July 18, 2008

Silence Is Golden

Yesterday I overslept and missed my van pool departure which happens occasionally. The obvious drawback is the expense of gas but the bonus is sleeping in a little later and leaving work a little earlier. It turned out the expense of gas was just a fraction of the cost I was in for yesterday. If I'm driving my truck I always stop at the Flying J to gas up because it's cheaper than Louisville gas. The Flying J is primarily a truck stop with outlets across the United States. This place is loud all the time with alot of semis idling, leaving, and departing. Yesterday it was ear splitting. Besides the semi noise, there were two guys pressure washing the concrete around the retail store, each with his own compessor going at full speed, pressurizing the water coming out of their hoses. It was so loud that my tinnitus kicked in. So combined with the external noise there was the extremely irritating noise of screeching and roaring only I could hear.

I'm through at the pump and jump in my truck, eager to get away from all this racket. I turn the key and nothing happens, I turn it a second time and my truck alarm system starts yelping and there doesn't seem any way I can turn it off (and you know how loud those suckers are.) My alarm has three distinct "movements" and they keep repeating OVER and OVER and OVER again. I have to practically STAND on my key fob to make it stop. I make a guess it's the starter that's failed as all I can hear are clicking sounds when I turn the key. In the blink of an eye my truck has become nothing but a clicking lump of metal, glass, plastic, and rubber.

Inside the retail store I ask for a phone book and look up a twenty-four hour tow place out of Bagdad, KY. While they're sending a guy out I withdrawal money from an ATM machine and call Charlene to tell her what's happening. We have trouble hearing each other. "What's all that noise?" "What?" "What's all that noise?" "What?" The tow guy comes and we have to yell at each other to communicate. There are noisy hydraulic noises, the tow truck idling, two pressure washer engines revving, and the semis roaring. Lord help me get the hell out of here. I scramble into the the passenger seat of the tow truck and off we go to a Goodyear place in Shelbyville. I am way wrong thinking I'm finally in store for a more "normal" noise level. This tow truck isn't really a tow truck but a huge flat bed tractor trailer. The muffler sounds like it's about to fall off, there's no AC, and the windows are down. My phone rings three times before I hear it.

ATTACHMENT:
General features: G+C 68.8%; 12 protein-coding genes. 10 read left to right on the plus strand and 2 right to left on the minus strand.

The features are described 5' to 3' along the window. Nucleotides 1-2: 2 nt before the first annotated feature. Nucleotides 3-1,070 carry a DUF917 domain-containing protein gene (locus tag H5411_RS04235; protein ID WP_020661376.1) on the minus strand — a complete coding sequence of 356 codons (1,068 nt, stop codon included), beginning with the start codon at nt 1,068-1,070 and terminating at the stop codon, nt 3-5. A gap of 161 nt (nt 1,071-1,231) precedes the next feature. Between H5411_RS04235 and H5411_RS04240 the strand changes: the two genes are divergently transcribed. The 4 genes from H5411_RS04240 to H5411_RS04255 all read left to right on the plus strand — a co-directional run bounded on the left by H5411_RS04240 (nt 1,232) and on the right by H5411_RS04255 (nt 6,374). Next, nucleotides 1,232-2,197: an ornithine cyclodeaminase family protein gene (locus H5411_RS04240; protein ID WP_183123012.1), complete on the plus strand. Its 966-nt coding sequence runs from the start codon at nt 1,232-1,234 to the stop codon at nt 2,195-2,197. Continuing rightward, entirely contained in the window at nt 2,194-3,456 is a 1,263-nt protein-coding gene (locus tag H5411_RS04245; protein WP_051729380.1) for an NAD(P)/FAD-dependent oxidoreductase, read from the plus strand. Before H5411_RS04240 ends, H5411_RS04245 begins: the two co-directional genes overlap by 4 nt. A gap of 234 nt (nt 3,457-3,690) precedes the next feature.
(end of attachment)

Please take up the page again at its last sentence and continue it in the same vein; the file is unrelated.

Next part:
"Take it to Doug's t re c nter, Br ce d es bus nes w him. what's that noise?"




The tow truck guy knows where Doug's Tire Center is and we're almost there. We turn right off Washington street at Making Ends Meet. Doug's is at the end of the street, next to the rail road tracks. We pull into Doug's lot and over by the rail road tracks they're doing some kind of construction and there are TWO PNEUMATIC JACKHAMMERS, each hooked up to their own air compressor which are revving like crazy. Add to this mix are other construction noises; earth movers, tractors, and a cement mixers. I feel like walking over and saying "IT'S ALMOST SEVEN O'CLOCK, WHY DON'T YOU'ALL KNOCK OFF AND GO HOME FOR CHRISSAKES!" My phone rings and I answer.

"I'm alm st th re."




Just when I think the noise can become no more unbearable I hear
DING DING DING DING...... I think 'please don't blow that hor...........' HHHOOOOOOOONNNNNNNNNNK HONK HONK
The I hear the extremely loud roar of the deisel train engine like it must be pulling one thousand large circus elephants. I close my eyes and put a finger in each ear. At last Charlene pulls into Doug's parking lot. "Let's go to Bruce and Ruth's, I need a drink."

We're sitting at Ruth and Bruce's table on their outside porch eating tomatoes, cottage cheese, and a vegetable casserole that Ruth fixed for us. except for the the birds singing and occasional far off sound of a car, the silence is truly golden.

Noise pollution has become a relatively new term that you hear or read about occasionally. I used to think 'what a bunch of wusses' I have to fess up...I'm a wuss when it comes to the general noisy-ness of every day life anymore and it seems like it's getting worse with time. The day's toll was seventy bucks for the tow. (I may recoup all or part of that from my insurance company.) A new battery, four new tires, (they were almost bald and I've been delaying the inevitable) and an oil change (what the hell) all for 600 some odd dollars AND SOME POSSIBLE HEARING LOSS.

1 comment:

  1. I'd say you had a pretty loud day. I fillup at the Flying J all the time because I am usually on my way to Ver. to visit my Mom and family there. Pilot is cheap too at times. We bought gas outside Memphis today...$3.78!! What is wrong with this picture! Thanks for stopping by my Jnl and leaving a comment re: TbarV. Iwas at an auction last week and found a book about WHAS and it included all the words to the song! Yay!! And some very funny things kids will say. The auction (Spring St) was endless with way too many dealers and after an hour and half I gave up. It would be mid-day before the WHAS box of books would be offered. I am looking forward to reading your story. Have you on my Bloglines now...Mary